BoE's Bailey orders banks to 'put their backs into it' on COVID-19 loans
LONDON (Reuters) – Bank of England Governor Andrew Bailey told Britain’s banks on Friday to “put their backs into it” and speed up lending to small companies, saying the coronavirus crisis was likely to deliver a historic blow to the economy.
Bailey said banks needed to fix the “serious strain” from tens of thousands of applications for state-backed loans that are key to Britain’s bid to limit the impact of its coronavirus shutdown. He suggested checks on small loans were at fault.
“Notwithstanding the stress that we’re all operating under in terms of the current working environment, they have got to put their backs into it and get on with it, frankly,” Bailey told reporters.
Britain’s banks have provided only 1.1 billion pounds ($1.4 billion) in emergency loans to small and medium-sized companies, data published this week showed.
Bailey said giving 100% government guarantees to the smallest loans – compared with 80% in the plan as a whole – would speed up their disbursement, although any such decision was for finance minister Rishi Sunak.
Bailey also said there was “nothing implausible” about a 35% fall in economic output between April and June, as laid out in a scenario by Britain’s budget forecasters this week.
He pointed to a big fall in credit card spending, a surge in welfare claims, and how activity in the country’s housing market had “dropped basically to nothing.”
Companies are likely to need to raise more equity in future to offset their higher debt, and smaller ones might have to rely on state grants, Bailey said.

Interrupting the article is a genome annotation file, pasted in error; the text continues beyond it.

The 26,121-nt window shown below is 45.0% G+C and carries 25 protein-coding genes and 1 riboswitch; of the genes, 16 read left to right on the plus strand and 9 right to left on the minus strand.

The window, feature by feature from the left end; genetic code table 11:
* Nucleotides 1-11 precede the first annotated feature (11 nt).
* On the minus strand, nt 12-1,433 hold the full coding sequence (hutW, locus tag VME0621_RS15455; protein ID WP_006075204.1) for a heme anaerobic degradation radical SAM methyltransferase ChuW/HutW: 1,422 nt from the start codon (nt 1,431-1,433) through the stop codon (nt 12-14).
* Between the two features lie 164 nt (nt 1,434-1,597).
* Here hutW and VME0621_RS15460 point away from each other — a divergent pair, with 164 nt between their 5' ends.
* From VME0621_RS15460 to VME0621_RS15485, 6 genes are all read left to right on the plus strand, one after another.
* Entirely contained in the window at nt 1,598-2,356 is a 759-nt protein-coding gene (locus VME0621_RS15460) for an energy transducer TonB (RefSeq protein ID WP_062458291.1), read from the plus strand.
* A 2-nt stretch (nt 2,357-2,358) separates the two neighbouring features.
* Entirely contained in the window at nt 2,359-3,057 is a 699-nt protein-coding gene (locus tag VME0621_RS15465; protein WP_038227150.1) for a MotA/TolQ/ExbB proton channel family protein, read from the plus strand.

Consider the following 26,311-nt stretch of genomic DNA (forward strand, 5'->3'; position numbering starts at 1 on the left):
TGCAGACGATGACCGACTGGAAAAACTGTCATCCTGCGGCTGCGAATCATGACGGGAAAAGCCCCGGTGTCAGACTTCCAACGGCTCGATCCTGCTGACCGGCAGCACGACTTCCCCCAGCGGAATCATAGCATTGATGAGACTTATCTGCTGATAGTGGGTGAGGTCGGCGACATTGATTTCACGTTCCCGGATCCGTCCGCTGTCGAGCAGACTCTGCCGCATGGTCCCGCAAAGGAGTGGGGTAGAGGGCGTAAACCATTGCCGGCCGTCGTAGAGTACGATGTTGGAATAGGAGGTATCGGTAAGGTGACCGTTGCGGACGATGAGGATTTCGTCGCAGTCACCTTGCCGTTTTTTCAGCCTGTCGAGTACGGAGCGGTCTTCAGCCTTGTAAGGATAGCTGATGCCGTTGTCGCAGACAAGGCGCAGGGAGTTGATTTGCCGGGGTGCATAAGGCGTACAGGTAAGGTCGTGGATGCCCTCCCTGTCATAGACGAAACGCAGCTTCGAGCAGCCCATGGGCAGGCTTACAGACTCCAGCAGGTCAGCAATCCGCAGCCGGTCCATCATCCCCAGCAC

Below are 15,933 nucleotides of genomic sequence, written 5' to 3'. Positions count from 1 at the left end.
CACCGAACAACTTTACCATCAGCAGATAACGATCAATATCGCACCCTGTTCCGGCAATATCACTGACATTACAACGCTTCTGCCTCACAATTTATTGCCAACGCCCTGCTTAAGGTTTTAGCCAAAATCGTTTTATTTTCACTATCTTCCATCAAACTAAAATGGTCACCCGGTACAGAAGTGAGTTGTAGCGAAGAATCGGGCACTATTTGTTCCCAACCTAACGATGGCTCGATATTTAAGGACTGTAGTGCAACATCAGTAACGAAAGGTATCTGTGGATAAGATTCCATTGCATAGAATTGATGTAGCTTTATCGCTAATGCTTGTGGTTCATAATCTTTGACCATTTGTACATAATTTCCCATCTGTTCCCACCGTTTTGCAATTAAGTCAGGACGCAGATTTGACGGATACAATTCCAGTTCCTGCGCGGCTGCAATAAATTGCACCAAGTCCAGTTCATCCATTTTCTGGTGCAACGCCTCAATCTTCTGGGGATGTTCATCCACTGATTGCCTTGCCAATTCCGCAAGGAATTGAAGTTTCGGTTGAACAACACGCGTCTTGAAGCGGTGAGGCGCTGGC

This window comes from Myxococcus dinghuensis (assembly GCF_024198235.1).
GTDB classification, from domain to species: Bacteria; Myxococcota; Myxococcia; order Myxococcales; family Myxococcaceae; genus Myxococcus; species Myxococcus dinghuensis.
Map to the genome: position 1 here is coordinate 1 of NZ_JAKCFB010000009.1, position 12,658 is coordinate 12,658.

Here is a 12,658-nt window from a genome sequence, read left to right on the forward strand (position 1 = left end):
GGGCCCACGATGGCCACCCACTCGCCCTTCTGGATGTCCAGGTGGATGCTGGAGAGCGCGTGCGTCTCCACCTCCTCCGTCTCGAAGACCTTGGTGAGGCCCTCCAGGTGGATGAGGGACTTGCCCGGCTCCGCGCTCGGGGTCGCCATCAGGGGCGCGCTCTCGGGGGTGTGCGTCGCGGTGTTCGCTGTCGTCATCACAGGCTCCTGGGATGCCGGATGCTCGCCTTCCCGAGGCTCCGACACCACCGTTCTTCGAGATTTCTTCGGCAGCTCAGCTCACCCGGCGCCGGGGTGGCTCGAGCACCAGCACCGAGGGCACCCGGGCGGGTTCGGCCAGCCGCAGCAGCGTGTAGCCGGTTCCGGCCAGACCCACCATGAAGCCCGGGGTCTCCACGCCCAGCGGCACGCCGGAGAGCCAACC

“I think it’s an issue that will come onto the agenda more,” he said.
Bailey became BoE governor only a month ago and has overseen a string of emergency moves to support Britain’s economy, including cutting rates to an all-time low of 0.1% and ramping up the BoE’s bond-buying by a record 200 billion pounds.
He said global policymakers taking part in online meetings organised by the International Monetary Fund this week were determined to do what was needed to protect their economies.
“There is an awful lot of common commitment to do what needs to be done,” he said.
While the IMF predicted a V-shaped global recovery, or a sharp fall followed by quick recovery, there was a lot of uncertainty about the outlook, he said.
The BoE’s interest rate-setters would lay out their view on how much long-term scarring the crisis will inflict on Britain’s economy when they make their next scheduled announcement on May 7, Bailey added.
Asked about the government’s newly extended overdraft at the BoE, Bailey said the finance ministry had not yet used it.
The BoE agreed to the change to help the government if it is temporarily unable to use the debt markets to borrow all the money it needs for a huge increase in public spending.
Bailey said the British gilt market had calmed down after volatile trading in mid-March and was now “pretty orderly”.
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